Media Bias and what you can do about it

A Media Bias Chart:

An article published by NPR (9/6/2018) described how the president of the USA has intensified his attack against the “fake news” media. This is  another sign of an unpopular president turning against the beast that begat him in the first place. But is also an indication of the intensifying media bias, in the US and globally.

A traditional mass media starved for paying customers and advertising dollars, have resorted to stronger bias and sensationalism to keep their ratings. A development that I pointed to in my recent book La Mano Emergente. But how do we know where we stand in this new and shifting world of media? Here is a chart developed by ad fontes media (Vanessa Otero) in its 4.0 version of August 2018. They describe it as intended to make “news consumers smarter”. Here it is:

Media Bias Chart

Media Bias Chart 4.0

First off, the author of the above graph describes her own political bias as “moderately liberal, but with a good understanding and appreciation of conservative positions”. With that said, let´s analyze the chart. It classifies media outlets in two scales. Political media bias, which goes from “Most extreme left” or liberal, to “Most extreme right” or conservative. Then in a scale of Overall Quality, from “Inaccurate or Fabricated Info”, i.e. fake news, up to “Original Fact Reporting”.

Clusters and Outliers

We can see how some outlets tend to cluster around certain areas. For example, the lower right area within the “red rectangle” of right wing media, where we find companies like Infowars and Breitbart. A similar red cluster for the extreme left contains websites like patribotics and Occupy Democrats. As we walk up the scale of Quality, the media outlets tend to move to the center of political bias (i.e. neutrality). The result is a pyramid, at the top of which are the outlets that have fact based reporting and no political bias. Those are the “bluechips” like Reuters, Bloomberg, NPR, PBS and the New York Times.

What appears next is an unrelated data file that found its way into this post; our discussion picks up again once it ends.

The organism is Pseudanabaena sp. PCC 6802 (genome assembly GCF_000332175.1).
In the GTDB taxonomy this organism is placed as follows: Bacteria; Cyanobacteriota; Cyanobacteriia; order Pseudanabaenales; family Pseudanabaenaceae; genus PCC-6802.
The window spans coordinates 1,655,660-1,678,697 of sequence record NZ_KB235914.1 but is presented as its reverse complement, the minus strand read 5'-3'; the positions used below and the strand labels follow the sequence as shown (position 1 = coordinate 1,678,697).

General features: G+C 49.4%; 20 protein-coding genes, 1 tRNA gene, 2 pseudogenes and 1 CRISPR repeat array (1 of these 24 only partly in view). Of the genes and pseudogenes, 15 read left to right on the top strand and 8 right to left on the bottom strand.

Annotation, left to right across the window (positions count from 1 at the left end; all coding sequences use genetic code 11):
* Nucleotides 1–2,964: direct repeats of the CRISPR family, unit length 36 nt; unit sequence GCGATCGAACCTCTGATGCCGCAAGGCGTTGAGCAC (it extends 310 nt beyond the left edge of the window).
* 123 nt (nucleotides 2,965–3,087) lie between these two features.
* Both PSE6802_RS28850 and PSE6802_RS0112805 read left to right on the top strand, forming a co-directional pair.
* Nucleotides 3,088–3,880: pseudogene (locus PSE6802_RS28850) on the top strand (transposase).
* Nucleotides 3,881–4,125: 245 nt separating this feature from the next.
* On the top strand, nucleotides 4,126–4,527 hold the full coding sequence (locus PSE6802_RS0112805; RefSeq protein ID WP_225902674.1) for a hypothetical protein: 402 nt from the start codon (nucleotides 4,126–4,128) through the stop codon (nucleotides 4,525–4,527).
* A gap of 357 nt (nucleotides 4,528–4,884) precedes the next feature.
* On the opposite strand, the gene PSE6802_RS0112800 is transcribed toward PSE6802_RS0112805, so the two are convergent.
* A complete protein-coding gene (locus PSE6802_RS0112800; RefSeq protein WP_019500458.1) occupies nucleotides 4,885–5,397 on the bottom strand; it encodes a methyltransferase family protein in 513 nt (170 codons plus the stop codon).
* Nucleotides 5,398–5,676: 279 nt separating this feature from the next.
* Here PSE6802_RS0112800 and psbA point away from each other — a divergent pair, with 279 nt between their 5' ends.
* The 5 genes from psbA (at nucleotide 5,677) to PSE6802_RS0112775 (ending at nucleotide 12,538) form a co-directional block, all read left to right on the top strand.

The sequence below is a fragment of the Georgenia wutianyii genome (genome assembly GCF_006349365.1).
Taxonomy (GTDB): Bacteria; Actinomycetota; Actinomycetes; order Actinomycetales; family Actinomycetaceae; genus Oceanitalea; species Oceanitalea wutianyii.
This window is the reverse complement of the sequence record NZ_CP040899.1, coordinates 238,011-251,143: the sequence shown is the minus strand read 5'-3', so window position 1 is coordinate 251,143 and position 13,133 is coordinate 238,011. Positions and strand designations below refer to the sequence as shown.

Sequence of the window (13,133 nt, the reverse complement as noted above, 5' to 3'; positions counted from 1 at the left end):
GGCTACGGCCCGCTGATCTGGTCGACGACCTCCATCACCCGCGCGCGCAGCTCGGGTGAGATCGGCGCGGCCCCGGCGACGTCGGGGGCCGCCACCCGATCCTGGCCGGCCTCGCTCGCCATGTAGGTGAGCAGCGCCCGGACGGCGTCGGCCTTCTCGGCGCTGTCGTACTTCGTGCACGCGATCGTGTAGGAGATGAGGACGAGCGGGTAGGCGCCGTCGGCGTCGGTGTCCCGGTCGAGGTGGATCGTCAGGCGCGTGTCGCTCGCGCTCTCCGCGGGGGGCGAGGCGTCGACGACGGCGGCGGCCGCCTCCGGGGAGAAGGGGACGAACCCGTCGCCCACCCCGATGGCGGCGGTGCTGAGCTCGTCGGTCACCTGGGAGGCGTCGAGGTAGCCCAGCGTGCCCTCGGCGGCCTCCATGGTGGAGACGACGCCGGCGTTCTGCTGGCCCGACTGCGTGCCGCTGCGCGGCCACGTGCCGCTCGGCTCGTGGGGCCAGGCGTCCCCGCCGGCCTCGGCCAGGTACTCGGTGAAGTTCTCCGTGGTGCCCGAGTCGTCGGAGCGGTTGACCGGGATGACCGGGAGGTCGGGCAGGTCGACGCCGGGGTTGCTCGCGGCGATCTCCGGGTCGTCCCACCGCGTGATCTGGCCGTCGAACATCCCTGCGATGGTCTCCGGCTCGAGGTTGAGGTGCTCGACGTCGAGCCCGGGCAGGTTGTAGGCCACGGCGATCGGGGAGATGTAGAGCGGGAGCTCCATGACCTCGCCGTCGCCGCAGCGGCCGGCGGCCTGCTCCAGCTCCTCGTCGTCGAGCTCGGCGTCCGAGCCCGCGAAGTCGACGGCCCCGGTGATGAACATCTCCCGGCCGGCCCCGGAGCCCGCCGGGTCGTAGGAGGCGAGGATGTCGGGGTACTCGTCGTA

The outlier of original, fact based and unbiased news reporting, at the pinnacle of the pyramid, is Associated Press (AP). Another well known organization like CNN is also an outlier, but in the middle region. CNN ranked just below fact based reporting. It is an opinion and analysis network with slight liberal bias. CNN ranked as left-skewed interpretation of the news, without falling into the red rectangle of misleading information. It is an outlier because it has the reporting characteristics of its more biased peers. Now, within the companies that push a “damaging public discourse” and false information is Infowars in the bottom right “pool” of extreme media bias. Joined there by outliers Worldtruth and the National Enquirer.

How to use this media bias chart?

The chart is a good pocket or smartphone guide to explore the media we are consuming, and even mistaking for fact based information. But I find that its most important quality is as a way of identifying our information bubbles, and how to break free of them. Lets say, for example, a reader of Breitbart will (following the model of the Daily Me) normally reads within the bubble delimited upward by Fox News and down by Infowars.